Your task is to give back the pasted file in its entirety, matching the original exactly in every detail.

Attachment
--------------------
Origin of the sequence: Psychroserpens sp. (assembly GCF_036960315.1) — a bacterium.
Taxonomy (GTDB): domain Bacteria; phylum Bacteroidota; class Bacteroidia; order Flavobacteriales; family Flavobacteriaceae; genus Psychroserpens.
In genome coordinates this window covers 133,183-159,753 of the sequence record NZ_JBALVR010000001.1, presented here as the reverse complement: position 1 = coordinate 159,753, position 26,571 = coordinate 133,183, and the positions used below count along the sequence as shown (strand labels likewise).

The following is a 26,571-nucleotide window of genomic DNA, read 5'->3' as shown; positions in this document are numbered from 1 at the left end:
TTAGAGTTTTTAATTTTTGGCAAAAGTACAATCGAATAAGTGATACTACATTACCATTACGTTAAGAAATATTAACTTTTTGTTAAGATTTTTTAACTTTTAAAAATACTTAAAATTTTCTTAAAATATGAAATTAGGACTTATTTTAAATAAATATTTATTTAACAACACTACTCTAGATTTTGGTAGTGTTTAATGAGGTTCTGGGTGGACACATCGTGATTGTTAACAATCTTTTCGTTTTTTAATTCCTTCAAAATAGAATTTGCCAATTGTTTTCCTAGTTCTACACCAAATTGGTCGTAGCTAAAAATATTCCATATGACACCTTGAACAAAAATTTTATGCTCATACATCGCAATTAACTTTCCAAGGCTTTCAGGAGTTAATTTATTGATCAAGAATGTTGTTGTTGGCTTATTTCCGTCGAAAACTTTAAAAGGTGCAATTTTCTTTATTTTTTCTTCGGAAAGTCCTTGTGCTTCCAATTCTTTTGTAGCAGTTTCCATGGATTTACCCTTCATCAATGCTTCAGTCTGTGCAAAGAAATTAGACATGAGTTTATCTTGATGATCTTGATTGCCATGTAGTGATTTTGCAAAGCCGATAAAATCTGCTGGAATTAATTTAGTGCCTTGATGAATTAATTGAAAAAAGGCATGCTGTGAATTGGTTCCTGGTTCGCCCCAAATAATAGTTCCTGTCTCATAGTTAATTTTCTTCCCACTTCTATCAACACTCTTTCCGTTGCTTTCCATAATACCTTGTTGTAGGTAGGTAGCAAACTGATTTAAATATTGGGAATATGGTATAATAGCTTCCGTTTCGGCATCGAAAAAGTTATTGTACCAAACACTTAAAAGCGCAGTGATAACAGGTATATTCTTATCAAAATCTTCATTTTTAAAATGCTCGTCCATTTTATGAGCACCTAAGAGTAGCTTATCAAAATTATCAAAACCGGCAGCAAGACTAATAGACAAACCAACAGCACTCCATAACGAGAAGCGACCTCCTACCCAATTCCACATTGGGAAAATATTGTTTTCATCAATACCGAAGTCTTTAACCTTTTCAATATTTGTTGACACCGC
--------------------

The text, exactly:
Origin of the sequence: Psychroserpens sp. (assembly GCF_036960315.1) — a bacterium.
Taxonomy (GTDB): domain Bacteria; phylum Bacteroidota; class Bacteroidia; order Flavobacteriales; family Flavobacteriaceae; genus Psychroserpens.
In genome coordinates this window covers 133,183-159,753 of the sequence record NZ_JBALVR010000001.1, presented here as the reverse complement: position 1 = coordinate 159,753, position 26,571 = coordinate 133,183, and the positions used below count along the sequence as shown (strand labels likewise).

The following is a 26,571-nucleotide window of genomic DNA, read 5'->3' as shown; positions in this document are numbered from 1 at the left end:
TTAGAGTTTTTAATTTTTGGCAAAAGTACAATCGAATAAGTGATACTACATTACCATTACGTTAAGAAATATTAACTTTTTGTTAAGATTTTTTAACTTTTAAAAATACTTAAAATTTTCTTAAAATATGAAATTAGGACTTATTTTAAATAAATATTTATTTAACAACACTACTCTAGATTTTGGTAGTGTTTAATGAGGTTCTGGGTGGACACATCGTGATTGTTAACAATCTTTTCGTTTTTTAATTCCTTCAAAATAGAATTTGCCAATTGTTTTCCTAGTTCTACACCAAATTGGTCGTAGCTAAAAATATTCCATATGACACCTTGAACAAAAATTTTATGCTCATACATCGCAATTAACTTTCCAAGGCTTTCAGGAGTTAATTTATTGATCAAGAATGTTGTTGTTGGCTTATTTCCGTCGAAAACTTTAAAAGGTGCAATTTTCTTTATTTTTTCTTCGGAAAGTCCTTGTGCTTCCAATTCTTTTGTAGCAGTTTCCATGGATTTACCCTTCATCAATGCTTCAGTCTGTGCAAAGAAATTAGACATGAGTTTATCTTGATGATCTTGATTGCCATGTAGTGATTTTGCAAAGCCGATAAAATCTGCTGGAATTAATTTAGTGCCTTGATGAATTAATTGAAAAAAGGCATGCTGTGAATTGGTTCCTGGTTCGCCCCAAATAATAGTTCCTGTCTCATAGTTAATTTTCTTCCCACTTCTATCAACACTCTTTCCGTTGCTTTCCATAATACCTTGTTGTAGGTAGGTAGCAAACTGATTTAAATATTGGGAATATGGTATAATAGCTTCCGTTTCGGCATCGAAAAAGTTATTGTACCAAACACTTAAAAGCGCAGTGATAACAGGTATATTCTTATCAAAATCTTCATTTTTAAAATGCTCGTCCATTTTATGAGCACCTAAGAGTAGCTTATCAAAATTATCAAAACCGGCAGCAAGACTAATAGACAAACCAACAGCACTCCATAACGAGAAGCGACCTCCTACCCAATTCCACATTGGGAAAATATTGTTTTCATCAATACCGAAGTCTTTAACCTTTTCAATATTTGTTGACACCGC